How Your Motivation Level Affects Your Rest and Recovery

These last few weeks I've talked about how you should have an ideal balance of training and rest. One factor that determines how much you should train and how much you should rest is your motivation level and mindset (attitudes).

The more motivated you are, the less you need to rest and recover mentally. As a serious athlete, you still need to recover a lot physically and mentally to maintain your health and performance, but if you're highly motivated, then you don't need as much rest to "recharge your batteries," mentally. If a less motivated athlete has an intense week of training, they may need a full week to rest and focus on other priorities. In other words, they need more "rewards" (rest) to justify their training. A more motivated athlete doesn't need this much time to rest. A day or two may be enough. This is because they are goal-driven and they also like training, so after a good rest day, they are ready mentally to get back to the grind.

So you have to ask yourself, how motivated are you? How much do you value sports and training? How much do you prioritize sports? If you determine that you are very motivated and have sports as one of your main priorities, then you should be comfortable with less rest and more training. If you determine that you aren't very motivated and don't prioritize sports that much, then you should give yourself more time to rest and recover, so you don't burnout or waste time.

I've written that in general, a serious athlete should train around 30-40 hours per week. They should also spend a considerable amount of time resting and recovering. These are just general guidelines, but there are two main factors that help determine how you should more specifically balance your training and rest. The first, which I wrote about last week, is the quality of your rest and recovery. The second is your motivation level which I've just talked about. So if you have high quality rest/recovery and you are highly motivated, then you should be able to train closer to 40 hours per week, if not more. If you have low quality rest/recovery and you are not as motivated, then you should train closer to 30 hours per week, if not less.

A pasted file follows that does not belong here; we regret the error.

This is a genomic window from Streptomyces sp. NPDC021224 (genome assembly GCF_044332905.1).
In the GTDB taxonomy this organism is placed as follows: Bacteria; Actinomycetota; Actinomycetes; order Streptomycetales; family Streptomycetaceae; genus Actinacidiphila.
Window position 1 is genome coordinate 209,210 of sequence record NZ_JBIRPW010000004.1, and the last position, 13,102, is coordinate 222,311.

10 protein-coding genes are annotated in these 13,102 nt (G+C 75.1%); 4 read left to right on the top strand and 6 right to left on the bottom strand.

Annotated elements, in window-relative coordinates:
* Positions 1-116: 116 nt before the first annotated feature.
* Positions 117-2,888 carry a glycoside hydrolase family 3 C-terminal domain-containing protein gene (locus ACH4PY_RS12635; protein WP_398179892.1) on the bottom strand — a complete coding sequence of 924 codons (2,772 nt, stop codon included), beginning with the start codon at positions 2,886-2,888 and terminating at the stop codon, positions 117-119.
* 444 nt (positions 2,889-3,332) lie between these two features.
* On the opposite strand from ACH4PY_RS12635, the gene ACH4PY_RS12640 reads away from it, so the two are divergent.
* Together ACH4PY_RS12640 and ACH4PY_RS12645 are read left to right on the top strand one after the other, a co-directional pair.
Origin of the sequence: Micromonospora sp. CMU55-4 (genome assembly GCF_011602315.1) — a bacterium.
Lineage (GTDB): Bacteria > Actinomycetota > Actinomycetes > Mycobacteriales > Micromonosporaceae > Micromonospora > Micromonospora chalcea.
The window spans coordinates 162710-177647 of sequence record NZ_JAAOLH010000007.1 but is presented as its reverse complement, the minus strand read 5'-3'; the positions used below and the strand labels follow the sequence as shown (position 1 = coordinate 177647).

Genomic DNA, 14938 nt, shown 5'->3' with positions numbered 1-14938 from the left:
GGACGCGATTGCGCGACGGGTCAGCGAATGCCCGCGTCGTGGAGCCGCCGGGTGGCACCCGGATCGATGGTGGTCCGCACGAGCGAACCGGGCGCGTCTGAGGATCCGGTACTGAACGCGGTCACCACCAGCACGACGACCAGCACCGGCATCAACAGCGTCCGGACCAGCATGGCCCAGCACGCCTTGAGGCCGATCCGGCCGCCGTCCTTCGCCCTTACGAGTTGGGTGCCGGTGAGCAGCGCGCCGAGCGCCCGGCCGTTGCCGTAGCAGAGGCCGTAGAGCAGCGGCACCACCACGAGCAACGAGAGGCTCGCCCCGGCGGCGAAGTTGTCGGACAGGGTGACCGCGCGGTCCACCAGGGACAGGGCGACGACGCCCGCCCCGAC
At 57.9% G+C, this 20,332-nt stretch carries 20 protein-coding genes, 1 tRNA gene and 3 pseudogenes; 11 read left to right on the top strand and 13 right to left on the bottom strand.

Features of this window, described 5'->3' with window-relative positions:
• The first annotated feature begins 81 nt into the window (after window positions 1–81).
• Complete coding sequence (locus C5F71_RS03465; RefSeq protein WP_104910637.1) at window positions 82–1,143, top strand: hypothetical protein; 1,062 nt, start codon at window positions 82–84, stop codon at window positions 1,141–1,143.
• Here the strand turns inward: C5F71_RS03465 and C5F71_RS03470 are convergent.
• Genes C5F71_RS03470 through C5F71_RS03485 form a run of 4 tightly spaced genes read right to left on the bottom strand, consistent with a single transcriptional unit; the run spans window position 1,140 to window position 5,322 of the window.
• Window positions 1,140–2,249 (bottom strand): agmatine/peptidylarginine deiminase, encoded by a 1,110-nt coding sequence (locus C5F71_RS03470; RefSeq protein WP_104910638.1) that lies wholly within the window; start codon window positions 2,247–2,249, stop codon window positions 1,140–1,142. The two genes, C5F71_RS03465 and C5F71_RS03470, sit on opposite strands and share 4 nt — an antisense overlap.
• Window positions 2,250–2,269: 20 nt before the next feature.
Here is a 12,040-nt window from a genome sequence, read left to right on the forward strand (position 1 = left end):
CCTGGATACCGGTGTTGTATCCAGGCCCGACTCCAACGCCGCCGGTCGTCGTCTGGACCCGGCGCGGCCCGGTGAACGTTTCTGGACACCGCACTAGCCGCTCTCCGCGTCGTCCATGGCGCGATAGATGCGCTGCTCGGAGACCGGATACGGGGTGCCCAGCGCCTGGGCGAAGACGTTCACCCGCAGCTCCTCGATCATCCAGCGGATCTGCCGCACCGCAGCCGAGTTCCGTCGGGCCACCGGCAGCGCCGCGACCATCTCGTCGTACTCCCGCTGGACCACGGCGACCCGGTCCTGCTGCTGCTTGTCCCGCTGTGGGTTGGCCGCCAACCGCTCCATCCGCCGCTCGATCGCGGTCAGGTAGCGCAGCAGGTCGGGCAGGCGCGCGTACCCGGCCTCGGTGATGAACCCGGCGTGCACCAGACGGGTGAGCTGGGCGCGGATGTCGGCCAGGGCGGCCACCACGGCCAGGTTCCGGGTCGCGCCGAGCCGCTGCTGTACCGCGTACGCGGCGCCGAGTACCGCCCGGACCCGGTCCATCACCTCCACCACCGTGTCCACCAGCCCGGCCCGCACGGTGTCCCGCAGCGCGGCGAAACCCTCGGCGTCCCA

The best advice I can give is to pay attention closely to your body and mind. If you feel intuitively that you need more rest, then take more rest. If you feel intuitively that you can train more, then train more. Find the ideal balance for you that leads to sustainable success, health, and happiness.

I hope this 4 part series on rest/recovery has helped! Next week, I will give a bonus post about this topic. There's a very interesting question about rest/recovery that I want to talk about next week.